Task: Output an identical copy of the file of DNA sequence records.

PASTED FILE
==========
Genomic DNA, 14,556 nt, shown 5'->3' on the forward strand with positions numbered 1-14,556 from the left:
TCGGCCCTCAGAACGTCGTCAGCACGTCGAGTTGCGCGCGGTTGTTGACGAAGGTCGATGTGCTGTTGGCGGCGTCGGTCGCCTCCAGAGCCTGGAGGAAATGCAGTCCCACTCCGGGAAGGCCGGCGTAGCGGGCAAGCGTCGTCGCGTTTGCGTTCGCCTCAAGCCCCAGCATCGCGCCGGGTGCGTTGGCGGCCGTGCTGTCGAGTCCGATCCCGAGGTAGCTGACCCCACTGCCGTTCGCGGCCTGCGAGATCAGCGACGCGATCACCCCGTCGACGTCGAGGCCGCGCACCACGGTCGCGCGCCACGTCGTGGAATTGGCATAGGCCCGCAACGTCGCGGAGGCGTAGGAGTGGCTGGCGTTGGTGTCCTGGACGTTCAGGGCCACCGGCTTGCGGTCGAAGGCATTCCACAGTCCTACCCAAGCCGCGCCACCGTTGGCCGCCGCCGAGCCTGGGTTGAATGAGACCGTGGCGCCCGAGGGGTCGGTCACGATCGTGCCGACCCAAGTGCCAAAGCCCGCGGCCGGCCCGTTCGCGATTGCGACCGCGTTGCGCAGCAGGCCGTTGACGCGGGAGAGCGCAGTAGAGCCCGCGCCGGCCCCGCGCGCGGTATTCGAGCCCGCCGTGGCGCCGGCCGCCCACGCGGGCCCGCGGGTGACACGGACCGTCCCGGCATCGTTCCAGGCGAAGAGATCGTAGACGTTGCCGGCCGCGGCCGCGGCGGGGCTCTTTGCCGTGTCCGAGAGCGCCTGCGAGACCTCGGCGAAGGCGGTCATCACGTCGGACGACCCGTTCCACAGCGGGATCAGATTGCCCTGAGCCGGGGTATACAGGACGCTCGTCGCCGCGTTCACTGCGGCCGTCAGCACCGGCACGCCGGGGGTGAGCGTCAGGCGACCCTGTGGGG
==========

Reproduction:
Genomic DNA, 14,556 nt, shown 5'->3' on the forward strand with positions numbered 1-14,556 from the left:
TCGGCCCTCAGAACGTCGTCAGCACGTCGAGTTGCGCGCGGTTGTTGACGAAGGTCGATGTGCTGTTGGCGGCGTCGGTCGCCTCCAGAGCCTGGAGGAAATGCAGTCCCACTCCGGGAAGGCCGGCGTAGCGGGCAAGCGTCGTCGCGTTTGCGTTCGCCTCAAGCCCCAGCATCGCGCCGGGTGCGTTGGCGGCCGTGCTGTCGAGTCCGATCCCGAGGTAGCTGACCCCACTGCCGTTCGCGGCCTGCGAGATCAGCGACGCGATCACCCCGTCGACGTCGAGGCCGCGCACCACGGTCGCGCGCCACGTCGTGGAATTGGCATAGGCCCGCAACGTCGCGGAGGCGTAGGAGTGGCTGGCGTTGGTGTCCTGGACGTTCAGGGCCACCGGCTTGCGGTCGAAGGCATTCCACAGTCCTACCCAAGCCGCGCCACCGTTGGCCGCCGCCGAGCCTGGGTTGAATGAGACCGTGGCGCCCGAGGGGTCGGTCACGATCGTGCCGACCCAAGTGCCAAAGCCCGCGGCCGGCCCGTTCGCGATTGCGACCGCGTTGCGCAGCAGGCCGTTGACGCGGGAGAGCGCAGTAGAGCCCGCGCCGGCCCCGCGCGCGGTATTCGAGCCCGCCGTGGCGCCGGCCGCCCACGCGGGCCCGCGGGTGACACGGACCGTCCCGGCATCGTTCCAGGCGAAGAGATCGTAGACGTTGCCGGCCGCGGCCGCGGCGGGGCTCTTTGCCGTGTCCGAGAGCGCCTGCGAGACCTCGGCGAAGGCGGTCATCACGTCGGACGACCCGTTCCACAGCGGGATCAGATTGCCCTGAGCCGGGGTATACAGGACGCTCGTCGCCGCGTTCACTGCGGCCGTCAGCACCGGCACGCCGGGGGTGAGCGTCAGGCGACCCTGTGGGG